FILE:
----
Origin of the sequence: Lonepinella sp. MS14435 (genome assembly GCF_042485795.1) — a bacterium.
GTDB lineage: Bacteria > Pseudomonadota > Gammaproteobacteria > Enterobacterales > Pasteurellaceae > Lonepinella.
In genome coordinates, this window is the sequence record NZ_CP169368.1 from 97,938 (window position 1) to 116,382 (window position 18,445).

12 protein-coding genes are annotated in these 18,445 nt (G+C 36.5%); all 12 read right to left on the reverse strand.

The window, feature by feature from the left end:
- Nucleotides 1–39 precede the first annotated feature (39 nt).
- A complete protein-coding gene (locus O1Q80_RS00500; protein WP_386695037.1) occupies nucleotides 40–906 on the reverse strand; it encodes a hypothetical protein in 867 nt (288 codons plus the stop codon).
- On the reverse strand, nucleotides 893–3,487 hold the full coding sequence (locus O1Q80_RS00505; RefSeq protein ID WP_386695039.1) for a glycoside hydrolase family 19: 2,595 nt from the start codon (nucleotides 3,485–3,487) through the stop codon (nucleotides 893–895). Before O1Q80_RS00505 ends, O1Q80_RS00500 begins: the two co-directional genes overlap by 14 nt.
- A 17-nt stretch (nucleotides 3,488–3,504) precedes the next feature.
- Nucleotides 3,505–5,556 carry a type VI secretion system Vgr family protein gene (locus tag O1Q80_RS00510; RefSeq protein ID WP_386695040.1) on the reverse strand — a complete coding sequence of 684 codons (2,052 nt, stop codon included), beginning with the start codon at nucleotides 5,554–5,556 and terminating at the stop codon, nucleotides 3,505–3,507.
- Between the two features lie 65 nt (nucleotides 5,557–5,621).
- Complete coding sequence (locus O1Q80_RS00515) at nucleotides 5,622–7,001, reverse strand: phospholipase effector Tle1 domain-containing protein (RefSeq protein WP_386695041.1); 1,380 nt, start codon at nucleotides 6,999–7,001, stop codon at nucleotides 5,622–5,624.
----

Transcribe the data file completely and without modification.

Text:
Origin of the sequence: Lonepinella sp. MS14435 (genome assembly GCF_042485795.1) — a bacterium.
GTDB lineage: Bacteria > Pseudomonadota > Gammaproteobacteria > Enterobacterales > Pasteurellaceae > Lonepinella.
In genome coordinates, this window is the sequence record NZ_CP169368.1 from 97,938 (window position 1) to 116,382 (window position 18,445).

12 protein-coding genes are annotated in these 18,445 nt (G+C 36.5%); all 12 read right to left on the reverse strand.

The window, feature by feature from the left end:
- Nucleotides 1–39 precede the first annotated feature (39 nt).
- A complete protein-coding gene (locus O1Q80_RS00500; protein WP_386695037.1) occupies nucleotides 40–906 on the reverse strand; it encodes a hypothetical protein in 867 nt (288 codons plus the stop codon).
- On the reverse strand, nucleotides 893–3,487 hold the full coding sequence (locus O1Q80_RS00505; RefSeq protein ID WP_386695039.1) for a glycoside hydrolase family 19: 2,595 nt from the start codon (nucleotides 3,485–3,487) through the stop codon (nucleotides 893–895). Before O1Q80_RS00505 ends, O1Q80_RS00500 begins: the two co-directional genes overlap by 14 nt.
- A 17-nt stretch (nucleotides 3,488–3,504) precedes the next feature.
- Nucleotides 3,505–5,556 carry a type VI secretion system Vgr family protein gene (locus tag O1Q80_RS00510; RefSeq protein ID WP_386695040.1) on the reverse strand — a complete coding sequence of 684 codons (2,052 nt, stop codon included), beginning with the start codon at nucleotides 5,554–5,556 and terminating at the stop codon, nucleotides 3,505–3,507.
- Between the two features lie 65 nt (nucleotides 5,557–5,621).
- Complete coding sequence (locus O1Q80_RS00515) at nucleotides 5,622–7,001, reverse strand: phospholipase effector Tle1 domain-containing protein (RefSeq protein WP_386695041.1); 1,380 nt, start codon at nucleotides 6,999–7,001, stop codon at nucleotides 5,622–5,624.